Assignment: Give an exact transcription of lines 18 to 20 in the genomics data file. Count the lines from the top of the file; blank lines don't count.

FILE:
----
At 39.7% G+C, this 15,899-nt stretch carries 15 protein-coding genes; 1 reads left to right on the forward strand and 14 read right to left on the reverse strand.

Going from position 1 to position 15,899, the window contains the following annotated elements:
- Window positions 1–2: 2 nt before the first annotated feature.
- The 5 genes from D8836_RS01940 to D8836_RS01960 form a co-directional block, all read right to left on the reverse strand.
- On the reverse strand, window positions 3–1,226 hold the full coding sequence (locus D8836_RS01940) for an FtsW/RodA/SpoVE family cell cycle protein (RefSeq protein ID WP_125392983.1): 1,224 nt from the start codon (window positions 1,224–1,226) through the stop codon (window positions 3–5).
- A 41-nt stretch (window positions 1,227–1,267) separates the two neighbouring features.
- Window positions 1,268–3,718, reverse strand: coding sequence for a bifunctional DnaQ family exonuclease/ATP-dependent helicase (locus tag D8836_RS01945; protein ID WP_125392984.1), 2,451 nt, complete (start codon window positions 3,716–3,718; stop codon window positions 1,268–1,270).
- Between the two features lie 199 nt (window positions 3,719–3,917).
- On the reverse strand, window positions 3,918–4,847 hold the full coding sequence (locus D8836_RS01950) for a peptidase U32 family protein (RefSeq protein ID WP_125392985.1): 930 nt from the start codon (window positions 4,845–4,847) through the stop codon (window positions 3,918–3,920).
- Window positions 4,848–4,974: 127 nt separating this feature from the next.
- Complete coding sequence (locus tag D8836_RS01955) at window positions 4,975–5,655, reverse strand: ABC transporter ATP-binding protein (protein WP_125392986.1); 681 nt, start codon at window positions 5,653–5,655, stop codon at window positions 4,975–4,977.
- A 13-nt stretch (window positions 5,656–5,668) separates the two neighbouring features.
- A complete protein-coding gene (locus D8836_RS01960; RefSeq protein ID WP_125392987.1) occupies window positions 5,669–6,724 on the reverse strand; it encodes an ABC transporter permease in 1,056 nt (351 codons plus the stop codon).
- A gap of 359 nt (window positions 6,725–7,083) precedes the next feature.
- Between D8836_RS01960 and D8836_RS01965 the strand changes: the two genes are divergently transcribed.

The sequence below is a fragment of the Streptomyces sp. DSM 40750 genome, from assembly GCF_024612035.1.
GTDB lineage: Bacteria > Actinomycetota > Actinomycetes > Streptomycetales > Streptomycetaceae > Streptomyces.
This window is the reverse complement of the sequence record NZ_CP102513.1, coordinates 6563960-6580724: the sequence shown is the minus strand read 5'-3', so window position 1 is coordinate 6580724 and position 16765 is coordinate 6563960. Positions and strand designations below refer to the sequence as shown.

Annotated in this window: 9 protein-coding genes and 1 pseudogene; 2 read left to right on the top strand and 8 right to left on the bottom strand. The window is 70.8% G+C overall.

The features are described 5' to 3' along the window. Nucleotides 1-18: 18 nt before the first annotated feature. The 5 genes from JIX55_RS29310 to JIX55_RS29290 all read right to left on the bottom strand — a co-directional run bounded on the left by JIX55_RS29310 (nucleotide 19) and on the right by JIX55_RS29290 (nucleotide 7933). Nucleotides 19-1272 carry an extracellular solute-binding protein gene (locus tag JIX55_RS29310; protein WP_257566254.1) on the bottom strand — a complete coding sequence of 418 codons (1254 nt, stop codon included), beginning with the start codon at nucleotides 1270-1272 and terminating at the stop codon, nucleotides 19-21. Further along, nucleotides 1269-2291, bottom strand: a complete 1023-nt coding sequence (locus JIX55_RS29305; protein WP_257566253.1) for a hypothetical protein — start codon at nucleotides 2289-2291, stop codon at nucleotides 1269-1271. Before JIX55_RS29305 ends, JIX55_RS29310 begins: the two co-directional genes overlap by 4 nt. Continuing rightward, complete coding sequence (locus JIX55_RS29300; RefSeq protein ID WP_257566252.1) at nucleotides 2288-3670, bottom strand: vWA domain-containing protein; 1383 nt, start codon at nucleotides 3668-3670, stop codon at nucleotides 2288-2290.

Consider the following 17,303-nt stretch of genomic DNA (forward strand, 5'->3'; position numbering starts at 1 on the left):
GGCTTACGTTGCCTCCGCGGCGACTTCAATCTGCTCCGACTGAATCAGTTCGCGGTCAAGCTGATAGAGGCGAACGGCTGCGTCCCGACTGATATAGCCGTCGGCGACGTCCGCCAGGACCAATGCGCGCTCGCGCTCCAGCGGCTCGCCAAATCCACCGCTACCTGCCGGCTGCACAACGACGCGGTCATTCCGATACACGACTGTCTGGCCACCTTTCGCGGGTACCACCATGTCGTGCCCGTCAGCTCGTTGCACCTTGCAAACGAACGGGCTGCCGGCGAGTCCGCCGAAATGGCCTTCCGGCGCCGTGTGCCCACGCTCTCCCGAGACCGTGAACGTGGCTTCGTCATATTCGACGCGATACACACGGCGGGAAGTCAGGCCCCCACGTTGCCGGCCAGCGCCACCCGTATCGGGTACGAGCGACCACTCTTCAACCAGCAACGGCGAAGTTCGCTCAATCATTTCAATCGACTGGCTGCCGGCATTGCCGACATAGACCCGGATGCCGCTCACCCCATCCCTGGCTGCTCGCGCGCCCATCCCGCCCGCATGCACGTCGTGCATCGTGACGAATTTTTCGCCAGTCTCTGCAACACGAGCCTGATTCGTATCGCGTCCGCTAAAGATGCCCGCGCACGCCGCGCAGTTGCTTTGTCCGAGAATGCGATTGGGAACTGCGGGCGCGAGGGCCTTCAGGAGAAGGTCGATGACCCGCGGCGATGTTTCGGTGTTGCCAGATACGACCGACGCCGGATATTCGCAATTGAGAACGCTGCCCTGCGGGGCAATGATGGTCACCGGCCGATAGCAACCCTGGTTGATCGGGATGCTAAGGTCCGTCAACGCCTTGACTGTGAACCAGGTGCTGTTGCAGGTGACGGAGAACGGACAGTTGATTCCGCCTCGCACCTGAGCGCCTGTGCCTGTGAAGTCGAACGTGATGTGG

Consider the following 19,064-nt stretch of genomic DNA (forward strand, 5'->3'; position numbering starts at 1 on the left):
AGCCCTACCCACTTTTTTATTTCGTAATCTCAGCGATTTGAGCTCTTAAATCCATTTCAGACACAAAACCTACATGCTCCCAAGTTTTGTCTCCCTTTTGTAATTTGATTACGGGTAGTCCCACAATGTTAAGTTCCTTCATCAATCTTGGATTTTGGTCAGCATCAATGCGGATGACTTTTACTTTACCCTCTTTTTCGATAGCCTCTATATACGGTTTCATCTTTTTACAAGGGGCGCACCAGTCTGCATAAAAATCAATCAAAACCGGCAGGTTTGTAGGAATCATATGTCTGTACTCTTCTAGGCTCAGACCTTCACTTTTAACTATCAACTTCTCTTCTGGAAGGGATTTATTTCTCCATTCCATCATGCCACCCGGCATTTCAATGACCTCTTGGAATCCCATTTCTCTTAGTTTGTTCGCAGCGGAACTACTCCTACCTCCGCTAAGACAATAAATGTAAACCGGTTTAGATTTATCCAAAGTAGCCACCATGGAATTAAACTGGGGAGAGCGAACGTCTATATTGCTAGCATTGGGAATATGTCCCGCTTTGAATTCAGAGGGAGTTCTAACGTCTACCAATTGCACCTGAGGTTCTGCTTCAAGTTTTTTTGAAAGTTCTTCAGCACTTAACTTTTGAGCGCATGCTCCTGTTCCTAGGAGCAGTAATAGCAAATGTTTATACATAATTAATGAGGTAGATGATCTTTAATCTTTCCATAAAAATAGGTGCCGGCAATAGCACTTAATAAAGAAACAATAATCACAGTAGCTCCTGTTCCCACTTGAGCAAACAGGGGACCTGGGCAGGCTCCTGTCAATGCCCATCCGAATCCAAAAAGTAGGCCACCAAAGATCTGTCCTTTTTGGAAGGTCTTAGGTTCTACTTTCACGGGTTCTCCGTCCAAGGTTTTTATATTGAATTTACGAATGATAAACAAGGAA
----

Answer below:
This window is the reverse complement of the sequence record NZ_CP102513.1, coordinates 6563960-6580724: the sequence shown is the minus strand read 5'-3', so window position 1 is coordinate 6580724 and position 16765 is coordinate 6563960. Positions and strand designations below refer to the sequence as shown.

Annotated in this window: 9 protein-coding genes and 1 pseudogene; 2 read left to right on the top strand and 8 right to left on the bottom strand. The window is 70.8% G+C overall.

The features are described 5' to 3' along the window. Nucleotides 1-18: 18 nt before the first annotated feature. The 5 genes from JIX55_RS29310 to JIX55_RS29290 all read right to left on the bottom strand — a co-directional run bounded on the left by JIX55_RS29310 (nucleotide 19) and on the right by JIX55_RS29290 (nucleotide 7933). Nucleotides 19-1272 carry an extracellular solute-binding protein gene (locus tag JIX55_RS29310; protein WP_257566254.1) on the bottom strand — a complete coding sequence of 418 codons (1254 nt, stop codon included), beginning with the start codon at nucleotides 1270-1272 and terminating at the stop codon, nucleotides 19-21. Further along, nucleotides 1269-2291, bottom strand: a complete 1023-nt coding sequence (locus JIX55_RS29305; protein WP_257566253.1) for a hypothetical protein — start codon at nucleotides 2289-2291, stop codon at nucleotides 1269-1271. Before JIX55_RS29305 ends, JIX55_RS29310 begins: the two co-directional genes overlap by 4 nt. Continuing rightward, complete coding sequence (locus JIX55_RS29300; RefSeq protein ID WP_257566252.1) at nucleotides 2288-3670, bottom strand: vWA domain-containing protein; 1383 nt, start codon at nucleotides 3668-3670, stop codon at nucleotides 2288-2290.